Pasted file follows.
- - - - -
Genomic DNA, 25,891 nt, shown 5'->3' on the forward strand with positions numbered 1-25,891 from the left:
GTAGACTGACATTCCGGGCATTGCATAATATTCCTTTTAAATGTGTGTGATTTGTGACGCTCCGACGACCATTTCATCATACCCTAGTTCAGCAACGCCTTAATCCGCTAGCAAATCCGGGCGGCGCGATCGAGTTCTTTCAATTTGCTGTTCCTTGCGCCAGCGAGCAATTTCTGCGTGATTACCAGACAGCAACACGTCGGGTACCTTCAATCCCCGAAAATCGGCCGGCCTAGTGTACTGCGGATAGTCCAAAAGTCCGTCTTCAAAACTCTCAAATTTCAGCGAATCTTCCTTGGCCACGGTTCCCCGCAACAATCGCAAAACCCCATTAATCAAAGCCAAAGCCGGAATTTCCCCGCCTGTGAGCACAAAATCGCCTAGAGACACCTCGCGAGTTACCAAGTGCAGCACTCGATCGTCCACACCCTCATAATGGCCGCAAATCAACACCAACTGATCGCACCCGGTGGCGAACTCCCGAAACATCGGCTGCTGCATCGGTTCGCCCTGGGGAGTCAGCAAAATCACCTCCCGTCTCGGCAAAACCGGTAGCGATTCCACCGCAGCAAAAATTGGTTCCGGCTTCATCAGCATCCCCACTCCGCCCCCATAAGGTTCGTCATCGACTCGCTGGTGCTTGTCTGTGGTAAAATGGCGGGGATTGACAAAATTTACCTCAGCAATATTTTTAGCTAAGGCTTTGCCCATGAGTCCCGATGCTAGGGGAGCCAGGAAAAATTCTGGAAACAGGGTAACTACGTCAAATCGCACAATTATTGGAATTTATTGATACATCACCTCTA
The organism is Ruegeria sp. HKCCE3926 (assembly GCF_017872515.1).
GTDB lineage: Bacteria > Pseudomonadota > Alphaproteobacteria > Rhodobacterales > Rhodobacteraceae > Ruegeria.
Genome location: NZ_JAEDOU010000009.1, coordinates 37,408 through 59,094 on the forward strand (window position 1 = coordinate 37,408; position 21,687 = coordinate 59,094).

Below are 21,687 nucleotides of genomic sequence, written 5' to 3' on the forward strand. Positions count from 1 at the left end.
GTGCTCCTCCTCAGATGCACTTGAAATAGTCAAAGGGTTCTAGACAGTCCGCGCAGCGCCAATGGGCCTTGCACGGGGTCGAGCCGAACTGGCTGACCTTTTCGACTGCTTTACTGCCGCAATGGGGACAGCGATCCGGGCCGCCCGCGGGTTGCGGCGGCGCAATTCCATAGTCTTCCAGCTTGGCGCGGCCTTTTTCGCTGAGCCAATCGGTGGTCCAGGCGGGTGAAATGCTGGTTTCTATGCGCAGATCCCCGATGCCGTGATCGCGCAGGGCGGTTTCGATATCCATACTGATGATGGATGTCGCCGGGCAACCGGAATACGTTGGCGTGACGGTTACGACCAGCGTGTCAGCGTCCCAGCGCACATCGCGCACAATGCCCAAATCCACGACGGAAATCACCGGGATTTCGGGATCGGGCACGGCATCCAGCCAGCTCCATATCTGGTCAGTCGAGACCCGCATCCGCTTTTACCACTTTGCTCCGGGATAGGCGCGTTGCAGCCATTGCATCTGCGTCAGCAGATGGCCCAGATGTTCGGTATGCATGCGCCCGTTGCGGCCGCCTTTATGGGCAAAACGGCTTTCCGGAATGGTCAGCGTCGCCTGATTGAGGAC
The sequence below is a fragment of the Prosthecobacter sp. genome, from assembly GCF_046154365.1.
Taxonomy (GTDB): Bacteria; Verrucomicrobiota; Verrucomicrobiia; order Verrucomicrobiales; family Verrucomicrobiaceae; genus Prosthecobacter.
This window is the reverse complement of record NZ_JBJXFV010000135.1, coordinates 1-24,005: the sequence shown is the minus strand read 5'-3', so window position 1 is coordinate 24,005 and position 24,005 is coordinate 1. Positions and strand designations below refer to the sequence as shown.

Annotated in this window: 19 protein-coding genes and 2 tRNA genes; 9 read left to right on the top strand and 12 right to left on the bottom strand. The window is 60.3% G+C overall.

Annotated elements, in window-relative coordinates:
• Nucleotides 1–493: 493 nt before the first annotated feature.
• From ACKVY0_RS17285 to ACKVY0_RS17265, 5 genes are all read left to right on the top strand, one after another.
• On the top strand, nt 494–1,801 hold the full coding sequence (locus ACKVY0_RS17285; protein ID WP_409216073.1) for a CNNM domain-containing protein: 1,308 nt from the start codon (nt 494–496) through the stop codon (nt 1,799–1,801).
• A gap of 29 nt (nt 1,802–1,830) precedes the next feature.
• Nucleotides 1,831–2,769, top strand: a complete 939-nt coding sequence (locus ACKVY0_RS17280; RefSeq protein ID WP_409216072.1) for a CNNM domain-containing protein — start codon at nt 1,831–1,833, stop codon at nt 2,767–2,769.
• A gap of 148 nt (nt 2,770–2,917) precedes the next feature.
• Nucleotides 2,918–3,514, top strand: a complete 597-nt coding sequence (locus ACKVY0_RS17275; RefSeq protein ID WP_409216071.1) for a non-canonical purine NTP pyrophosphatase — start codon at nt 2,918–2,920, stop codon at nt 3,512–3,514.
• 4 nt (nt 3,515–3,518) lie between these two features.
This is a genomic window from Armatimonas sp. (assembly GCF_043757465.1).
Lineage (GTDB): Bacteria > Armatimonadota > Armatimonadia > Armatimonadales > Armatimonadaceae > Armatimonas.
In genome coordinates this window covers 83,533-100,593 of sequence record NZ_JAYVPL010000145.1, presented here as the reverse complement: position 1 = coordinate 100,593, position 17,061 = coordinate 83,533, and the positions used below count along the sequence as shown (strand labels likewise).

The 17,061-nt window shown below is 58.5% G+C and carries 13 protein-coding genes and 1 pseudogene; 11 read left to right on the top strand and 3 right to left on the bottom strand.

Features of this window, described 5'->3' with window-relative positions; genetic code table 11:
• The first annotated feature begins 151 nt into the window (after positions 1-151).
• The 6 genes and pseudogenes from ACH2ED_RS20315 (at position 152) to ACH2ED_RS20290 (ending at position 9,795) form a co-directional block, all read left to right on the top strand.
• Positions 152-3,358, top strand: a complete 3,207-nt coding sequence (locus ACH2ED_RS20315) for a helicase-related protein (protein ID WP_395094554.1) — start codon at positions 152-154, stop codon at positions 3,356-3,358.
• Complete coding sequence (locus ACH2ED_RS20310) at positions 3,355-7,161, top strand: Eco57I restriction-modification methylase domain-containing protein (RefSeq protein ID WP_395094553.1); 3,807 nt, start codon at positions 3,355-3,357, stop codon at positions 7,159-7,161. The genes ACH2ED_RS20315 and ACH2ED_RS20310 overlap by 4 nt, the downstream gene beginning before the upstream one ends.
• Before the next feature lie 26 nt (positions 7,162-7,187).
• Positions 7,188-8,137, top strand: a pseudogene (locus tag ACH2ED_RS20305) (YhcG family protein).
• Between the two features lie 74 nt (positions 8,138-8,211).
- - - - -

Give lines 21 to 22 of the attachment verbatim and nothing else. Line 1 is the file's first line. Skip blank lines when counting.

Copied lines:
This is a genomic window from Armatimonas sp. (assembly GCF_043757465.1).
Lineage (GTDB): Bacteria > Armatimonadota > Armatimonadia > Armatimonadales > Armatimonadaceae > Armatimonas.